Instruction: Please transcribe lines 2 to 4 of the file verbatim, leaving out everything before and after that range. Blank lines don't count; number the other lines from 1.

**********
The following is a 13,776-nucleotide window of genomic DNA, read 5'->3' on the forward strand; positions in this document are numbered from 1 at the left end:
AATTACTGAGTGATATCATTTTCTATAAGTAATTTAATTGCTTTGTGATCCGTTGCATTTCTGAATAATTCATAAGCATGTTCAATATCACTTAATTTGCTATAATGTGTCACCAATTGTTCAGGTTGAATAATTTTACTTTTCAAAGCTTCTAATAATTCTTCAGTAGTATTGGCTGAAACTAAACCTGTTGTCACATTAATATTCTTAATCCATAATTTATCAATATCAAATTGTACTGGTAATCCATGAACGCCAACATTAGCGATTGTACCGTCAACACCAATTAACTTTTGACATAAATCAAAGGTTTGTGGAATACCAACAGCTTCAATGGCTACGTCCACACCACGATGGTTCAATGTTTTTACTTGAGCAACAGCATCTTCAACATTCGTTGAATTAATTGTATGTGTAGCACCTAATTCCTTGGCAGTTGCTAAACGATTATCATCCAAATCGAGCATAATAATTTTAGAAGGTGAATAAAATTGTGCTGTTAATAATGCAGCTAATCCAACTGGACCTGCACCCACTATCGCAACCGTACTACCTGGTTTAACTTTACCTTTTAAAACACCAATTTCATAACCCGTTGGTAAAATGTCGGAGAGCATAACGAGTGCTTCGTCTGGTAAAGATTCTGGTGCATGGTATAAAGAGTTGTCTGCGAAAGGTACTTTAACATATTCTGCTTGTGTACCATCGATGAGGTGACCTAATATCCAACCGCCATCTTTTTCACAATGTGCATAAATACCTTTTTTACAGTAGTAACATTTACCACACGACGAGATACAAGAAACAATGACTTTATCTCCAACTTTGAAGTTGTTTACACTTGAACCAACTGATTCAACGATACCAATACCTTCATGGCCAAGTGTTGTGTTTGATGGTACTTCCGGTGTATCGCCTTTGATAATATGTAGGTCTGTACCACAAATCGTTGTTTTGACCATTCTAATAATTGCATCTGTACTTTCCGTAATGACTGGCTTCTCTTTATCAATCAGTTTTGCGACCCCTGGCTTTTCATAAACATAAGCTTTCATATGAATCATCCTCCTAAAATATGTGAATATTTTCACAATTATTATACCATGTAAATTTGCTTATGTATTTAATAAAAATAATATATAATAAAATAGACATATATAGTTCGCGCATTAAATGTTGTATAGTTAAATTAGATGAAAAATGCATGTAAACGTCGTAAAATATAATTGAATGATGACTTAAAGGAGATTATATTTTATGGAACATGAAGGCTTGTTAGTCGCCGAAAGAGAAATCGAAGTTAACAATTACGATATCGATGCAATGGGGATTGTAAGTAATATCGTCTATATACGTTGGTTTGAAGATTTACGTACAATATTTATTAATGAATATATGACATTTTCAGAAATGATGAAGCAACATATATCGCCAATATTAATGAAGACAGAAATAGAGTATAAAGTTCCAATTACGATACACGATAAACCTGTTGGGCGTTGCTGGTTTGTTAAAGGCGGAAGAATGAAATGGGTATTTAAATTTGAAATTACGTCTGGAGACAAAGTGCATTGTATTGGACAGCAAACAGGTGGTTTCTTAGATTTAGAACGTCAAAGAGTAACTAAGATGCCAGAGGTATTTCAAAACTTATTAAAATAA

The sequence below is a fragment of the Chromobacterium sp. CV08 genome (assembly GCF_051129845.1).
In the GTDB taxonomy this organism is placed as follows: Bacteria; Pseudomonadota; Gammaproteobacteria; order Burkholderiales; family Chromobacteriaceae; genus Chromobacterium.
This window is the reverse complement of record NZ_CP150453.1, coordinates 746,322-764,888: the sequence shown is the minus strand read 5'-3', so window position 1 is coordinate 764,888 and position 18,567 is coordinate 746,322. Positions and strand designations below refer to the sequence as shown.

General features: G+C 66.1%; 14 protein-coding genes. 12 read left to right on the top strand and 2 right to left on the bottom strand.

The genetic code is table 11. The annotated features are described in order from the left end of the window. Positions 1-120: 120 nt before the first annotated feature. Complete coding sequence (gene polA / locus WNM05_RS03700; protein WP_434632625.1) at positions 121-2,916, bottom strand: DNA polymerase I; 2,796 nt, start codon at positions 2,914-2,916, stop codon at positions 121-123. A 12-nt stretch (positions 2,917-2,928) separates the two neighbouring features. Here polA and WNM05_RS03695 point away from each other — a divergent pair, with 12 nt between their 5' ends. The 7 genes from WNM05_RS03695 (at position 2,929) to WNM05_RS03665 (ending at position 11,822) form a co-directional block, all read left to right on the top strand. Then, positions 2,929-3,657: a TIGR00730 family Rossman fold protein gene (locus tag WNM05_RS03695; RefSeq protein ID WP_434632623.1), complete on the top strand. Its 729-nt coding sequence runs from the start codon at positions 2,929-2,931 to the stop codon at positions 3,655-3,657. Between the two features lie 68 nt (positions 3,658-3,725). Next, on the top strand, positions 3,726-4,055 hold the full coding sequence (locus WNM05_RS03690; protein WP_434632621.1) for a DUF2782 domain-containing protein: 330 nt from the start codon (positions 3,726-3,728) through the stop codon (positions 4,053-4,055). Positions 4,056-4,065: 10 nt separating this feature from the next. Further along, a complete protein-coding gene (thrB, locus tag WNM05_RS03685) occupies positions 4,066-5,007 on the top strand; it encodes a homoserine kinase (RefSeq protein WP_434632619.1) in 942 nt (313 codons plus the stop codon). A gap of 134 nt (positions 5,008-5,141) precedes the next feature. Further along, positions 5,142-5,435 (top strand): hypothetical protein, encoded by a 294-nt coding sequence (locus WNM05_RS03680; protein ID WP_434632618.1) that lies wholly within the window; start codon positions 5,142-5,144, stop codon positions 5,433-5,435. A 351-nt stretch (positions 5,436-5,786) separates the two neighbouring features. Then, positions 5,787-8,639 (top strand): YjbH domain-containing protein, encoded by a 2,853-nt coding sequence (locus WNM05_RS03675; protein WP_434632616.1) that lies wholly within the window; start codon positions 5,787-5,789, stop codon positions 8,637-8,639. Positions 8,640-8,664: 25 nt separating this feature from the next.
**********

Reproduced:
AATTACTGAGTGATATCATTTTCTATAAGTAATTTAATTGCTTTGTGATCCGTTGCATTTCTGAATAATTCATAAGCATGTTCAATATCACTTAATTTGCTATAATGTGTCACCAATTGTTCAGGTTGAATAATTTTACTTTTCAAAGCTTCTAATAATTCTTCAGTAGTATTGGCTGAAACTAAACCTGTTGTCACATTAATATTCTTAATCCATAATTTATCAATATCAAATTGTACTGGTAATCCATGAACGCCAACATTAGCGATTGTACCGTCAACACCAATTAACTTTTGACATAAATCAAAGGTTTGTGGAATACCAACAGCTTCAATGGCTACGTCCACACCACGATGGTTCAATGTTTTTACTTGAGCAACAGCATCTTCAACATTCGTTGAATTAATTGTATGTGTAGCACCTAATTCCTTGGCAGTTGCTAAACGATTATCATCCAAATCGAGCATAATAATTTTAGAAGGTGAATAAAATTGTGCTGTTAATAATGCAGCTAATCCAACTGGACCTGCACCCACTATCGCAACCGTACTACCTGGTTTAACTTTACCTTTTAAAACACCAATTTCATAACCCGTTGGTAAAATGTCGGAGAGCATAACGAGTGCTTCGTCTGGTAAAGATTCTGGTGCATGGTATAAAGAGTTGTCTGCGAAAGGTACTTTAACATATTCTGCTTGTGTACCATCGATGAGGTGACCTAATATCCAACCGCCATCTTTTTCACAATGTGCATAAATACCTTTTTTACAGTAGTAACATTTACCACACGACGAGATACAAGAAACAATGACTTTATCTCCAACTTTGAAGTTGTTTACACTTGAACCAACTGATTCAACGATACCAATACCTTCATGGCCAAGTGTTGTGTTTGATGGTACTTCCGGTGTATCGCCTTTGATAATATGTAGGTCTGTACCACAAATCGTTGTTTTGACCATTCTAATAATTGCATCTGTACTTTCCGTAATGACTGGCTTCTCTTTATCAATCAGTTTTGCGACCCCTGGCTTTTCATAAACATAAGCTTTCATATGAATCATCCTCCTAAAATATGTGAATATTTTCACAATTATTATACCATGTAAATTTGCTTATGTATTTAATAAAAATAATATATAATAAAATAGACATATATAGTTCGCGCATTAAATGTTGTATAGTTAAATTAGATGAAAAATGCATGTAAACGTCGTAAAATATAATTGAATGATGACTTAAAGGAGATTATATTTTATGGAACATGAAGGCTTGTTAGTCGCCGAAAGAGAAATCGAAGTTAACAATTACGATATCGATGCAATGGGGATTGTAAGTAATATCGTCTATATACGTTGGTTTGAAGATTTACGTACAATATTTATTAATGAATATATGACATTTTCAGAAATGATGAAGCAACATATATCGCCAATATTAATGAAGACAGAAATAGAGTATAAAGTTCCAATTACGATACACGATAAACCTGTTGGGCGTTGCTGGTTTGTTAAAGGCGGAAGAATGAAATGGGTATTTAAATTTGAAATTACGTCTGGAGACAAAGTGCATTGTATTGGACAGCAAACAGGTGGTTTCTTAGATTTAGAACGTCAAAGAGTAACTAAGATGCCAGAGGTATTTCAAAACTTATTAAAATAA

The sequence below is a fragment of the Chromobacterium sp. CV08 genome (assembly GCF_051129845.1).
In the GTDB taxonomy this organism is placed as follows: Bacteria; Pseudomonadota; Gammaproteobacteria; order Burkholderiales; family Chromobacteriaceae; genus Chromobacterium.